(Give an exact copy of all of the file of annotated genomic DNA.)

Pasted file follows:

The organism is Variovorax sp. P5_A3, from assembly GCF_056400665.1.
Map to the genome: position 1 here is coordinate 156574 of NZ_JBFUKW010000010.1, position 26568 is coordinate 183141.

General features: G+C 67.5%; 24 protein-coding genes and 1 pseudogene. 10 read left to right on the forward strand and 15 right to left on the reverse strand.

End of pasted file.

The organism is Variovorax sp. P5_A3, from assembly GCF_056400665.1.
Map to the genome: position 1 here is coordinate 156574 of NZ_JBFUKW010000010.1, position 26568 is coordinate 183141.

General features: G+C 67.5%; 24 protein-coding genes and 1 pseudogene. 10 read left to right on the forward strand and 15 right to left on the reverse strand.